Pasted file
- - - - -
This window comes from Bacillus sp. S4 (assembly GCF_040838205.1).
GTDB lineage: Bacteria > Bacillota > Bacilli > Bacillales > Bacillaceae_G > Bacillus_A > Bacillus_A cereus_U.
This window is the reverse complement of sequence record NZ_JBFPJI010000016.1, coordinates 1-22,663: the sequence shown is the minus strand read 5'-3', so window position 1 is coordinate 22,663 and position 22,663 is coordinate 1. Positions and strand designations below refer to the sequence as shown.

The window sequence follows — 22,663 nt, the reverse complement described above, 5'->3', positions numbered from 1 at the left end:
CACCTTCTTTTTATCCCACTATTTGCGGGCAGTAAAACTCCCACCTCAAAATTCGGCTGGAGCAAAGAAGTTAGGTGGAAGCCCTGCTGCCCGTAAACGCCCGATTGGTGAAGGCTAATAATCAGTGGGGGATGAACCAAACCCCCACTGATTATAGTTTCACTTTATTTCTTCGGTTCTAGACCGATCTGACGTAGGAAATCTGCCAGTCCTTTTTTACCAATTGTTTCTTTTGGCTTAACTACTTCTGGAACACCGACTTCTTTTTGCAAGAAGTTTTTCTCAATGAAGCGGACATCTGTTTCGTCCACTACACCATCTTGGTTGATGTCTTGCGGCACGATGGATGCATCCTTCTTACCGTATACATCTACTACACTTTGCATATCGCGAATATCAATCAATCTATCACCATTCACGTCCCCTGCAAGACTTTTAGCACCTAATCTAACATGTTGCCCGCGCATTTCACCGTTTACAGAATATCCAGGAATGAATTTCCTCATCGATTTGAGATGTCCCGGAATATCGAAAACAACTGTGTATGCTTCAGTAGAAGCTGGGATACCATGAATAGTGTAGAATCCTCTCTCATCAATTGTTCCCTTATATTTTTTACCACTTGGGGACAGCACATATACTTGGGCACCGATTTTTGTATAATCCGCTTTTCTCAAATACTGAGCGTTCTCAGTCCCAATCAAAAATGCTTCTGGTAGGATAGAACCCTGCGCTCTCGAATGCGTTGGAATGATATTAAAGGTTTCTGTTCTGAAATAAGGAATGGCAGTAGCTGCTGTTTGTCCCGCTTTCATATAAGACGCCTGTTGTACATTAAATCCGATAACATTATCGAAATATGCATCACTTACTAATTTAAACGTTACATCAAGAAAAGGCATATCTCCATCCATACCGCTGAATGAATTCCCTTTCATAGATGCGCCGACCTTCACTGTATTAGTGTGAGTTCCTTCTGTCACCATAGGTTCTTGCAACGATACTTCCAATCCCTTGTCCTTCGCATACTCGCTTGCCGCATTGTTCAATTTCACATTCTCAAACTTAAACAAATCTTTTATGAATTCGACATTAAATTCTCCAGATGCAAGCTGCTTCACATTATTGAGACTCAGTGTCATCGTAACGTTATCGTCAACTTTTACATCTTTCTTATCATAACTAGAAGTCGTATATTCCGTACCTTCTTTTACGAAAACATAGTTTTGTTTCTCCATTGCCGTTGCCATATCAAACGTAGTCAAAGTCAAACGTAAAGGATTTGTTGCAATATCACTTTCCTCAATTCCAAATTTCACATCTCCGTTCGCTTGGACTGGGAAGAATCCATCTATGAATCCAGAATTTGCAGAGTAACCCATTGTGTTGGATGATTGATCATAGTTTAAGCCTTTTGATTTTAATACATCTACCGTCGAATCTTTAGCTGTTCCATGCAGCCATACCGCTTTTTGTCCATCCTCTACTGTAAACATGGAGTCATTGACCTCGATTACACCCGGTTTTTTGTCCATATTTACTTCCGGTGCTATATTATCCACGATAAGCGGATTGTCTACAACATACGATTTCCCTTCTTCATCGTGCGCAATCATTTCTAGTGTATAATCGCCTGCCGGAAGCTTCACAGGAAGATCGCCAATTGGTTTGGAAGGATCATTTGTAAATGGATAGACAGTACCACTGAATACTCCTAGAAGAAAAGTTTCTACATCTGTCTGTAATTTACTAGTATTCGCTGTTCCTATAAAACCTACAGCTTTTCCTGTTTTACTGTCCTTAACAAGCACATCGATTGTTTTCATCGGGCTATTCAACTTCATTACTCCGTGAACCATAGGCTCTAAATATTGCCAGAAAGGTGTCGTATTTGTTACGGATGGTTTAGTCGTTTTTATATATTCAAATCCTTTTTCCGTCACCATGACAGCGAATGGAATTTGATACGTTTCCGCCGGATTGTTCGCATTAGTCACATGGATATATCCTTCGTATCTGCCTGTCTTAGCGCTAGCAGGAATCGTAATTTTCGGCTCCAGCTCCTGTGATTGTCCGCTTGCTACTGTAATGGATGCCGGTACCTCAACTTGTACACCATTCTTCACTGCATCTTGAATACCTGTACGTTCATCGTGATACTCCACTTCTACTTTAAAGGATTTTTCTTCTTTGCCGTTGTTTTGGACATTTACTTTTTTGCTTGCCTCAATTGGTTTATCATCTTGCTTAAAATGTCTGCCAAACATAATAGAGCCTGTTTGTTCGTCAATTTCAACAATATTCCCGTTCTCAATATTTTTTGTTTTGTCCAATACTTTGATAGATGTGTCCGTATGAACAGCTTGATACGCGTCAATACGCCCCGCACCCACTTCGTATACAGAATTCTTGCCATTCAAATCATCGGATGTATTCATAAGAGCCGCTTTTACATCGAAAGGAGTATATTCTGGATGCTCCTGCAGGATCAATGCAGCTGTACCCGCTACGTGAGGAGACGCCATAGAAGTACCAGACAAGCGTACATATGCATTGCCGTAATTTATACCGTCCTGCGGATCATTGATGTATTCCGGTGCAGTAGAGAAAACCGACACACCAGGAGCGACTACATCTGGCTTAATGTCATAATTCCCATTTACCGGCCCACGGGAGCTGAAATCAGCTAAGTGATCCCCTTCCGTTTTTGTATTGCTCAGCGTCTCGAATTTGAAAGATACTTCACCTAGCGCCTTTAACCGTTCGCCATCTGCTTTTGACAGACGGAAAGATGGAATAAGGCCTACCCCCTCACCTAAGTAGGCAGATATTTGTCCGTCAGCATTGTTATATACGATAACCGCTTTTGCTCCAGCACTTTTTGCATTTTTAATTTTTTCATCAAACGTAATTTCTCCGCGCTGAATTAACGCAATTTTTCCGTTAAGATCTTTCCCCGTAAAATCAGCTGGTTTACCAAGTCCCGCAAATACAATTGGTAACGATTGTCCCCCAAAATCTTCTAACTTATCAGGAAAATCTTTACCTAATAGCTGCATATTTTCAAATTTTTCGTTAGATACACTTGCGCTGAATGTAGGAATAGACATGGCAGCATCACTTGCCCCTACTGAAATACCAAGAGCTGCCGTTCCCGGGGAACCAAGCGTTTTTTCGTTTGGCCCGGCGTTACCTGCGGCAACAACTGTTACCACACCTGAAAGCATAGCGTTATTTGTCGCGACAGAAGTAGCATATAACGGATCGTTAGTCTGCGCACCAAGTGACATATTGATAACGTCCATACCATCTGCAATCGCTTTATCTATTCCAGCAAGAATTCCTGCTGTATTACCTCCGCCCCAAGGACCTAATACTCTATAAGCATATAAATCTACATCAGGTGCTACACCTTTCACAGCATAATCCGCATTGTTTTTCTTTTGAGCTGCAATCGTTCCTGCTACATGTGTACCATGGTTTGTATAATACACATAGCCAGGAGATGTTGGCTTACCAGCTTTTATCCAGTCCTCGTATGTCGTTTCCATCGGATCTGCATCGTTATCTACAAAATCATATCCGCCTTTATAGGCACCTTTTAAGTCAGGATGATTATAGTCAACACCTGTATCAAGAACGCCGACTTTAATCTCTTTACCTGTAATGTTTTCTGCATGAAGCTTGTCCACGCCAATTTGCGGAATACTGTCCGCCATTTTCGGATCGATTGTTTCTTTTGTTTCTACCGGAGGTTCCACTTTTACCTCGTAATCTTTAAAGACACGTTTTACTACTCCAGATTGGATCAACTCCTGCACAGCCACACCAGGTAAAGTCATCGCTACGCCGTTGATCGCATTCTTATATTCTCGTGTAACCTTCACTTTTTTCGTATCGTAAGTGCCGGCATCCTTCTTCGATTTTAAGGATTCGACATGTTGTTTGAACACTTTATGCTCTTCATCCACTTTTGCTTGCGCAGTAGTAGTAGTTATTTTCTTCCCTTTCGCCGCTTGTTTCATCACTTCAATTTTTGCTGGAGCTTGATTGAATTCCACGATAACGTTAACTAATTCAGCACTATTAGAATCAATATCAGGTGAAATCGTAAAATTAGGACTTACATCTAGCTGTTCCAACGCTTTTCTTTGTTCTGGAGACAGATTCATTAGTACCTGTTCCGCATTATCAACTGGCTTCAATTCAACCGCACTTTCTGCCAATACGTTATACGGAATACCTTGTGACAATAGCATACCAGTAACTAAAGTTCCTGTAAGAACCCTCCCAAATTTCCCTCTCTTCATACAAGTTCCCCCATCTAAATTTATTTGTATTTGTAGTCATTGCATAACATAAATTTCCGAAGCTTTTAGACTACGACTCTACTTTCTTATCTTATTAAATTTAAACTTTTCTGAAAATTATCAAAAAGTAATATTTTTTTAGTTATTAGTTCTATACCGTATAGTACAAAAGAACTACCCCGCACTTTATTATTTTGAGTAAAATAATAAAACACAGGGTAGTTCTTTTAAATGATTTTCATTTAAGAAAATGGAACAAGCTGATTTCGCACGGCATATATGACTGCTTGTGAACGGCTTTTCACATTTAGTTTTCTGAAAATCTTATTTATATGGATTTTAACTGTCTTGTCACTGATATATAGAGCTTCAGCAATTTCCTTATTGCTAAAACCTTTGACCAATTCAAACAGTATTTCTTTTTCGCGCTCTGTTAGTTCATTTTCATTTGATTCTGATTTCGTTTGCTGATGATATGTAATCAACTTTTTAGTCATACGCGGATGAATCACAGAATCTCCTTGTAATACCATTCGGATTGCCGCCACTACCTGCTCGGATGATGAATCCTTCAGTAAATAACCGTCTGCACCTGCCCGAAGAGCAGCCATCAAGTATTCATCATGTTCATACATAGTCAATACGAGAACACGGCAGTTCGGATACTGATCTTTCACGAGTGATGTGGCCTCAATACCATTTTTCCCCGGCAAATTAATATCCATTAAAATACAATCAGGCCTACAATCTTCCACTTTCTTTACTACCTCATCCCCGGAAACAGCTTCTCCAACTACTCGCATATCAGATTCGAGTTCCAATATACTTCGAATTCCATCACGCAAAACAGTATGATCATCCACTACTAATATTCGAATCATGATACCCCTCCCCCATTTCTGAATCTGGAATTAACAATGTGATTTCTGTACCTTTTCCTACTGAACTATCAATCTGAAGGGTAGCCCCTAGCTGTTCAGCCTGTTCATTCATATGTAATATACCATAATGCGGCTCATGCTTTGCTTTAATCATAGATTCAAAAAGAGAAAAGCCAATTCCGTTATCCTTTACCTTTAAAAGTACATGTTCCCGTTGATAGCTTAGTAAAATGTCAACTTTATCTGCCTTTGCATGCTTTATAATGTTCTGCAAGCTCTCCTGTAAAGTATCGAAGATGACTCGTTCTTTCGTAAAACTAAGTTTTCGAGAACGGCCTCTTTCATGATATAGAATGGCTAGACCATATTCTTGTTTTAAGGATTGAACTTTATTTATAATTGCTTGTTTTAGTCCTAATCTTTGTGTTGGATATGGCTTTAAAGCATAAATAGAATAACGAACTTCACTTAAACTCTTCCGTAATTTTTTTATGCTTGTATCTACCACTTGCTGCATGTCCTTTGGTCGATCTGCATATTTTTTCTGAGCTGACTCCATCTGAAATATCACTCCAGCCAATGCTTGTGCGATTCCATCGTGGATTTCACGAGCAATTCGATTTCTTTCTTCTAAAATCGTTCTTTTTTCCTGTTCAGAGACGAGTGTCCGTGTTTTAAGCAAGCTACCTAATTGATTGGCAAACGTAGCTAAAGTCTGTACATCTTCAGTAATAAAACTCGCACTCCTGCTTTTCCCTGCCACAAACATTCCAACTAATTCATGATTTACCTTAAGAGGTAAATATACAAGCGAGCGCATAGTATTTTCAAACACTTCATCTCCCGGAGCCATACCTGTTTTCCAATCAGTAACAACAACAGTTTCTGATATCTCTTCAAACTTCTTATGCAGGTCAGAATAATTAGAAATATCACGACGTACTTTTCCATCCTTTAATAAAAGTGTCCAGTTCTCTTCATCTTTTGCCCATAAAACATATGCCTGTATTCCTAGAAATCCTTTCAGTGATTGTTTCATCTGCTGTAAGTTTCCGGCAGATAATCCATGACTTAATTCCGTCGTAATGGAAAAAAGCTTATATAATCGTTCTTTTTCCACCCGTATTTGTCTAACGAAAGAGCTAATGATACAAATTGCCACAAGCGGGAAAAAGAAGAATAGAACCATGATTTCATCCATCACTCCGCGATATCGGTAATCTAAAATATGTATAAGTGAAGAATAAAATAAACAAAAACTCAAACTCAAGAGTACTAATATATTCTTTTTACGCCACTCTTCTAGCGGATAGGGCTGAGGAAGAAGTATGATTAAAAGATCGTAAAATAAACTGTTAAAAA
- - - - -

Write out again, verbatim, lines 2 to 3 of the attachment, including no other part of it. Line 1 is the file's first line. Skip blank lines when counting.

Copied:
GTDB lineage: Bacteria > Bacillota > Bacilli > Bacillales > Bacillaceae_G > Bacillus_A > Bacillus_A cereus_U.
This window is the reverse complement of sequence record NZ_JBFPJI010000016.1, coordinates 1-22,663: the sequence shown is the minus strand read 5'-3', so window position 1 is coordinate 22,663 and position 22,663 is coordinate 1. Positions and strand designations below refer to the sequence as shown.